The winner and loser of this week’s special Inglewood Unified School District board election both see the same thing on their political horizon: another election.
Although former Inglewood Police Chief Joseph Rouzan won a convincing 78% of the vote against insurance underwriter Jewett Walker, he will be up for reelection in April. Rouzan will serve the remainder of the term left vacant by the resignation this year of Rose Mary Benjamin.
And despite his loss, Walker said he intends to run again in April, this time against board President Caroline Coleman.
Rouzan said his first priority as a board member will be to define the relationship between the board and superintendent, in order to keep individual board members from interfering with the administration of the district.
“The pettiness is going to cease,” said Rouzan, 56. “Individual board members shouldn’t be asking for surveys and reports on issues they are personally interested in. That’s not the proper way to manage.”
Rouzan’s election leaves the board with a full complement of trustees for the first time in a year.
But the seats of Rouzan, Coleman and board member Larry Aubry, who was elected in a June special election to another vacant seat, will be up for election in April. Thus, despite a new spirit of unity among its members, the often turbulent board may not be immune from politics in the coming months.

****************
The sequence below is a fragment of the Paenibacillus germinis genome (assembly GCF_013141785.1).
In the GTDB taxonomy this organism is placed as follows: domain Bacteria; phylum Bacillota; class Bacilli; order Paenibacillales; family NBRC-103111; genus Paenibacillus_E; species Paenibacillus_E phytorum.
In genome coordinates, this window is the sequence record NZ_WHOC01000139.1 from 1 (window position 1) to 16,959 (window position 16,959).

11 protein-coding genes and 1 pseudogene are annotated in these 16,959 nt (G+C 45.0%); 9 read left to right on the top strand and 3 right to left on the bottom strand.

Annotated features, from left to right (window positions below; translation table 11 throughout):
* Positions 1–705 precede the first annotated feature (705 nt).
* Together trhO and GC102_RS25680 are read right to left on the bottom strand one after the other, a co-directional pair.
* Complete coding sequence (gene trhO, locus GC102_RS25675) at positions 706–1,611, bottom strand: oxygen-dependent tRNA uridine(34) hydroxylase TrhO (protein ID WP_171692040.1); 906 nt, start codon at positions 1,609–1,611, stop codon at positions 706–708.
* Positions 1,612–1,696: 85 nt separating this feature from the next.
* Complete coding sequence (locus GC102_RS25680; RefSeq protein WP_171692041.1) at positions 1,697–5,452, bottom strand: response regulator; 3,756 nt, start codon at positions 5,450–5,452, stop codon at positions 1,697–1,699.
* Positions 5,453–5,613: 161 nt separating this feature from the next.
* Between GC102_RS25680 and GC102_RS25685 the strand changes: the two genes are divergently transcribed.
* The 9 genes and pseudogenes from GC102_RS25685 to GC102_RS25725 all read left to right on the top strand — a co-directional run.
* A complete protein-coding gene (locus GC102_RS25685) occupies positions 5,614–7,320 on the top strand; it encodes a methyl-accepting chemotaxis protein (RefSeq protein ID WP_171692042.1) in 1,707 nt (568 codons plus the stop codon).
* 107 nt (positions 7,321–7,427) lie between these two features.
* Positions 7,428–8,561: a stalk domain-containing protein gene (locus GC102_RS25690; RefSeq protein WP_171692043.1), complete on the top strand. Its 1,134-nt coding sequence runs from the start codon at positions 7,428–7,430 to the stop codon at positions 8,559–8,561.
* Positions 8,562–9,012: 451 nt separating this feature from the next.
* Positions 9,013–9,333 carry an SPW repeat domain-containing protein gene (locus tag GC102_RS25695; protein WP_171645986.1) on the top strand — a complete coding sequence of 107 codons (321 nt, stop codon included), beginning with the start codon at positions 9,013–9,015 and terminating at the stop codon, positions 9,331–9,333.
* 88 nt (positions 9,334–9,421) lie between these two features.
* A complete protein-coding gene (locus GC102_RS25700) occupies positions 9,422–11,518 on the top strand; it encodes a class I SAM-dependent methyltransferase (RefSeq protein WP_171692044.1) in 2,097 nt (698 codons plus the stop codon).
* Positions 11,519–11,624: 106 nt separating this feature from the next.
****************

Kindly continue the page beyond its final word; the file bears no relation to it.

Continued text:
Rouzan had the backing of the Inglewood Teachers Assn. and a slew of endorsements from local and state politicians, including all board members except Zyra McCloud, who campaigned actively for Walker.
Rouzan said he felt as if he were running against two people in the race, but added that he hopes to work with McCloud.
Walker, a PTA activist, said he considers his first effort in politics a building block. He has wasted no time in declaring a new candidacy, against Coleman in April.
“She has been at the center of every controversy we’ve had over the years,” Walker said. “It’s time for a change.”
Coleman, a 10-year veteran on the school board, could not be reached for comment.
Rouzan served briefly on the board last year after trustees appointed him to replace Ernest Shaw, who died last September. But he was ousted by a petition drive mounted by activists angry at the secretive nature of the appointment process.
Rouzan was the clear favorite because of his fund raising, his name recognition and his credentials as former city police chief and assistant city manager.
County officials said the latest campaign reporting forms show that Rouzan raised $22,200 and spent about $18,000 in the race. Walker said he spent about $8,000, although he had filed a short form indicating that he would not spend over $1,000.